Baggin' on the Environment

The country of China isn't exactly known for being environmentally progressive.  (I know, who are we to talk?  But still.) So I was ...
by | January 10, 2008

Bags_2 The country of China isn't exactly known for being environmentally progressive.  (I know, who are we to talk?  But still.)

So I was surprised when I read that China is banning the production of ultra-thin shopping bags and forcing customers to pay for the bags if they use them.

Flimsy plastic bags are becoming a hugely troubling environmental issue. Because they're so thin, they're often only used by consumers once (and probably just for the half-hour it takes to drive home from the grocery store). After that, they get thrown away, where they either overwhelm landfills or just blow away, creating even more problems.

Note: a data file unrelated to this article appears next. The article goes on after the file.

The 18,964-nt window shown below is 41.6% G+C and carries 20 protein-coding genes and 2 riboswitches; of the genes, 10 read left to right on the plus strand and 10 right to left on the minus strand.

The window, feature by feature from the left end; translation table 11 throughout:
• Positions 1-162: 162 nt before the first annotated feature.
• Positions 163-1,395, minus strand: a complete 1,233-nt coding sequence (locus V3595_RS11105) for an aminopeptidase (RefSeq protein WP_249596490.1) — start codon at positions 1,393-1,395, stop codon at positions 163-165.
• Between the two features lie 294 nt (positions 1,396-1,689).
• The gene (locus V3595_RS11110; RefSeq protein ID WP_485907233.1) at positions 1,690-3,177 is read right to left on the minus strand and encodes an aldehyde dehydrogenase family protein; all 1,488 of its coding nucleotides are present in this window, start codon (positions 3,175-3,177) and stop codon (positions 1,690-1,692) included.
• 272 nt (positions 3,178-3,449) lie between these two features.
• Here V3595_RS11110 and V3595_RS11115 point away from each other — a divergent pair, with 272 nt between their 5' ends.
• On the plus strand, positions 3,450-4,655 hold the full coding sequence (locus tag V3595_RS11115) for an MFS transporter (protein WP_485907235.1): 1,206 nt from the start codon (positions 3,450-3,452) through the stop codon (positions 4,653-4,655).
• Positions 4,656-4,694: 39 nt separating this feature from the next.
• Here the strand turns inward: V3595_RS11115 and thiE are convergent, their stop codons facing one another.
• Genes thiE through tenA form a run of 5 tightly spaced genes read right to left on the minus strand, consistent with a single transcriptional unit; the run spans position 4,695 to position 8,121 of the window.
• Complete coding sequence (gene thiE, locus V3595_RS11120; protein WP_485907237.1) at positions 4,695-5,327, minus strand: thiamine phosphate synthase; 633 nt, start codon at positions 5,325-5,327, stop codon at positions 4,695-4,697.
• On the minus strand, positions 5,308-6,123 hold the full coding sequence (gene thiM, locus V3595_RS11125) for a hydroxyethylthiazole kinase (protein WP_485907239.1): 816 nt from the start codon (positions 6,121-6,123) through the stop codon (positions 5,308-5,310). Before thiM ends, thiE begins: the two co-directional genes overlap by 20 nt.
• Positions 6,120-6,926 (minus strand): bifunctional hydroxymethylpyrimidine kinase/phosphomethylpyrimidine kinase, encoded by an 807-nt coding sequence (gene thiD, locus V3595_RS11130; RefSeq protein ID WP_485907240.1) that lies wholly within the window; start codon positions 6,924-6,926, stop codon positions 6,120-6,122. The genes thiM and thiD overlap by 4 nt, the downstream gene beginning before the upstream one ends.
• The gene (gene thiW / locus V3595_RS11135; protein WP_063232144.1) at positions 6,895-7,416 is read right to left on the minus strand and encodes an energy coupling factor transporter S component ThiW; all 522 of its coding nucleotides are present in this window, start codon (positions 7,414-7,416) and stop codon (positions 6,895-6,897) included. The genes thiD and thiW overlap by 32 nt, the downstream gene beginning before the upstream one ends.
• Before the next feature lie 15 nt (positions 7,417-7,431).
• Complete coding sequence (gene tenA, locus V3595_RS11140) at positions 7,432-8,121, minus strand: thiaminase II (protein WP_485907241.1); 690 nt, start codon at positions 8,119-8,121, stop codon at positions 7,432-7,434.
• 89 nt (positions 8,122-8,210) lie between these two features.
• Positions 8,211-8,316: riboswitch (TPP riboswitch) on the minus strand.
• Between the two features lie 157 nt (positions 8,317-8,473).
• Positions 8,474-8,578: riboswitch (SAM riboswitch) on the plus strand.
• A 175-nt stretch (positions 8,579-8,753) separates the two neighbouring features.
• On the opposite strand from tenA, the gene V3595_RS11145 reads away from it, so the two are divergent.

Last spring, San Francisco became the first U.S. city to ban these bags. Neighboring Oakland followed a few months later.

In China (maybe unsurprisingly), the ban is particularly harsh:

The bags also are banned from all public transportation, including buses, trains and planes and from airports and scenic locations, the government said.

Companies caught breaking the new rules face fines and possible forfeiture of goods, the government said.

It can be easy to dimiss earth-friendly legislation out of the Bay Area. But with China's ban, I bet more and more U.S. cities -- and maybe even states? -- will be exploring similar regulations. Bag bans are the new smoking bans! You heard it hear first.

*UPDATE: New York City leaders yesterday passed a bill requiring retail merchants to collect plastic bags and recycle them. According to the Times , "New York is by far the largest American city to enact so broad a measure to limit the environmental impact of the bags. "

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